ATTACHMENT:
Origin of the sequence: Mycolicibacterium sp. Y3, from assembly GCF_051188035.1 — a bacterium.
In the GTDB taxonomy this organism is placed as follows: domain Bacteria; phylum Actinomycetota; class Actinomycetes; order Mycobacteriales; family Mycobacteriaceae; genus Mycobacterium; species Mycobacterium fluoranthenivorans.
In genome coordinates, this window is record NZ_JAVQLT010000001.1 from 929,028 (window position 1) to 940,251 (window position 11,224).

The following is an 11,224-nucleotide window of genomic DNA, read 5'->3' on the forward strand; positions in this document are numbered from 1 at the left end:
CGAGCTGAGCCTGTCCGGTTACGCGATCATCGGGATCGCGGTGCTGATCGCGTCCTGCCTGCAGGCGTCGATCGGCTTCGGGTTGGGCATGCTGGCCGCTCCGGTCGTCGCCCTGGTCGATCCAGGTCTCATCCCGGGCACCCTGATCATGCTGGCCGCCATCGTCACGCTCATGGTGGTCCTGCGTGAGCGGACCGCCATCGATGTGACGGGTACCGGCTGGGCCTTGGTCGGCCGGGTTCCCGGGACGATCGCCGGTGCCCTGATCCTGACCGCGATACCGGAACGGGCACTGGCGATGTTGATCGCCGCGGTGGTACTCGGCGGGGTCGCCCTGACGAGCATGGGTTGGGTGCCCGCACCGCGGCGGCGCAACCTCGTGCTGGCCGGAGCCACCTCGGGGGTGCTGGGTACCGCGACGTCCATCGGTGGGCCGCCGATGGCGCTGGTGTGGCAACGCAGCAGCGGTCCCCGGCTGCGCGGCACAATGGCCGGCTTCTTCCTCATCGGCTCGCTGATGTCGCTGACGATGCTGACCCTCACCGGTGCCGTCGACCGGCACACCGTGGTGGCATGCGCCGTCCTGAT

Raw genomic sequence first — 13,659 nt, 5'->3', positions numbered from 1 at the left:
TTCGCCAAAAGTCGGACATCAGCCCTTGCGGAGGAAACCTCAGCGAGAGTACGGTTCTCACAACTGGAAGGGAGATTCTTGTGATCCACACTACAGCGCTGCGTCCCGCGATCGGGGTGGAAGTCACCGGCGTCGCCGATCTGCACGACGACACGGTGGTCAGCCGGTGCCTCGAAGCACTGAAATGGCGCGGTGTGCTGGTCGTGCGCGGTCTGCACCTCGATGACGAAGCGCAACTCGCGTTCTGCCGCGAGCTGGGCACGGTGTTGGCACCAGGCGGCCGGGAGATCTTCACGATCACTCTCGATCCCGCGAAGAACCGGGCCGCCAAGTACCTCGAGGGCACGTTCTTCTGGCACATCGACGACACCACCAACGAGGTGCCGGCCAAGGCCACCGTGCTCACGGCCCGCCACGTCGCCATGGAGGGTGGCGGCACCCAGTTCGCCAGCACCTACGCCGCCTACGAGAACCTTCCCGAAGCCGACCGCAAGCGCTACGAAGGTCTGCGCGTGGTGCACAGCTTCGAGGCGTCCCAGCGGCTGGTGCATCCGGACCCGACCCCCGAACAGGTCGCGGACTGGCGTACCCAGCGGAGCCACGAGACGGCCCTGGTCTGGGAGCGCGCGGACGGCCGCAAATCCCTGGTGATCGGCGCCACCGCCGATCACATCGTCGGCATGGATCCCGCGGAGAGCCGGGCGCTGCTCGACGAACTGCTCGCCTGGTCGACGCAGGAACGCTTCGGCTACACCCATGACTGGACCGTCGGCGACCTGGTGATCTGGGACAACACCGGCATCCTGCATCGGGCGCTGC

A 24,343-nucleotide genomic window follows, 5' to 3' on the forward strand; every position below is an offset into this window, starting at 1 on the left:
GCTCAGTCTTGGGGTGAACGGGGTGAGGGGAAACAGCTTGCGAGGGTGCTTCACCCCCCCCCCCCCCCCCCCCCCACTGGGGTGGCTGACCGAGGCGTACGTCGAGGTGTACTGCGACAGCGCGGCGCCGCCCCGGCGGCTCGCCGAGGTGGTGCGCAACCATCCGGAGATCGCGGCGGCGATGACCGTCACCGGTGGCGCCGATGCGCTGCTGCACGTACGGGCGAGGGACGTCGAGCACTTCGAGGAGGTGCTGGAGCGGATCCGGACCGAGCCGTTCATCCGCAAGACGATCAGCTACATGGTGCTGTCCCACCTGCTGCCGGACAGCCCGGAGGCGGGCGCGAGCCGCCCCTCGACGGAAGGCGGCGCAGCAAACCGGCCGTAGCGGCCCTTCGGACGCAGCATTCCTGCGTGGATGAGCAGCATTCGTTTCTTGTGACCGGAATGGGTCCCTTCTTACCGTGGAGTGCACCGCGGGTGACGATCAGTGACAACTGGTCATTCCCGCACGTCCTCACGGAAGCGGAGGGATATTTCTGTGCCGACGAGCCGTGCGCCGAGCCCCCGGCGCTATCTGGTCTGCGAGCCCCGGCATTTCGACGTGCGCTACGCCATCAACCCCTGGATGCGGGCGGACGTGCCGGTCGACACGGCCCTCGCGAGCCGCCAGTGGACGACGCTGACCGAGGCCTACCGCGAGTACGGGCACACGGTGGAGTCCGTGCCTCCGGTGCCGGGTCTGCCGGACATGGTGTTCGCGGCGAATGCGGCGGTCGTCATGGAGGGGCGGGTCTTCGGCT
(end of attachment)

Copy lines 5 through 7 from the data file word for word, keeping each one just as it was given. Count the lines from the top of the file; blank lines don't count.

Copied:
CGAGCTGAGCCTGTCCGGTTACGCGATCATCGGGATCGCGGTGCTGATCGCGTCCTGCCTGCAGGCGTCGATCGGCTTCGGGTTGGGCATGCTGGCCGCTCCGGTCGTCGCCCTGGTCGATCCAGGTCTCATCCCGGGCACCCTGATCATGCTGGCCGCCATCGTCACGCTCATGGTGGTCCTGCGTGAGCGGACCGCCATCGATGTGACGGGTACCGGCTGGGCCTTGGTCGGCCGGGTTCCCGGGACGATCGCCGGTGCCCTGATCCTGACCGCGATACCGGAACGGGCACTGGCGATGTTGATCGCCGCGGTGGTACTCGGCGGGGTCGCCCTGACGAGCATGGGTTGGGTGCCCGCACCGCGGCGGCGCAACCTCGTGCTGGCCGGAGCCACCTCGGGGGTGCTGGGTACCGCGACGTCCATCGGTGGGCCGCCGATGGCGCTGGTGTGGCAACGCAGCAGCGGTCCCCGGCTGCGCGGCACAATGGCCGGCTTCTTCCTCATCGGCTCGCTGATGTCGCTGACGATGCTGACCCTCACCGGTGCCGTCGACCGGCACACCGTGGTGGCATGCGCCGTCCTGAT

Raw genomic sequence first — 13,659 nt, 5'->3', positions numbered from 1 at the left:
TTCGCCAAAAGTCGGACATCAGCCCTTGCGGAGGAAACCTCAGCGAGAGTACGGTTCTCACAACTGGAAGGGAGATTCTTGTGATCCACACTACAGCGCTGCGTCCCGCGATCGGGGTGGAAGTCACCGGCGTCGCCGATCTGCACGACGACACGGTGGTCAGCCGGTGCCTCGAAGCACTGAAATGGCGCGGTGTGCTGGTCGTGCGCGGTCTGCACCTCGATGACGAAGCGCAACTCGCGTTCTGCCGCGAGCTGGGCACGGTGTTGGCACCAGGCGGCCGGGAGATCTTCACGATCACTCTCGATCCCGCGAAGAACCGGGCCGCCAAGTACCTCGAGGGCACGTTCTTCTGGCACATCGACGACACCACCAACGAGGTGCCGGCCAAGGCCACCGTGCTCACGGCCCGCCACGTCGCCATGGAGGGTGGCGGCACCCAGTTCGCCAGCACCTACGCCGCCTACGAGAACCTTCCCGAAGCCGACCGCAAGCGCTACGAAGGTCTGCGCGTGGTGCACAGCTTCGAGGCGTCCCAGCGGCTGGTGCATCCGGACCCGACCCCCGAACAGGTCGCGGACTGGCGTACCCAGCGGAGCCACGAGACGGCCCTGGTCTGGGAGCGCGCGGACGGCCGCAAATCCCTGGTGATCGGCGCCACCGCCGATCACATCGTCGGCATGGATCCCGCGGAGAGCCGGGCGCTGCTCGACGAACTGCTCGCCTGGTCGACGCAGGAACGCTTCGGCTACACCCATGACTGGACCGTCGGCGACCTGGTGATCTGGGACAACACCGGCATCCTGCATCGGGCGCTGC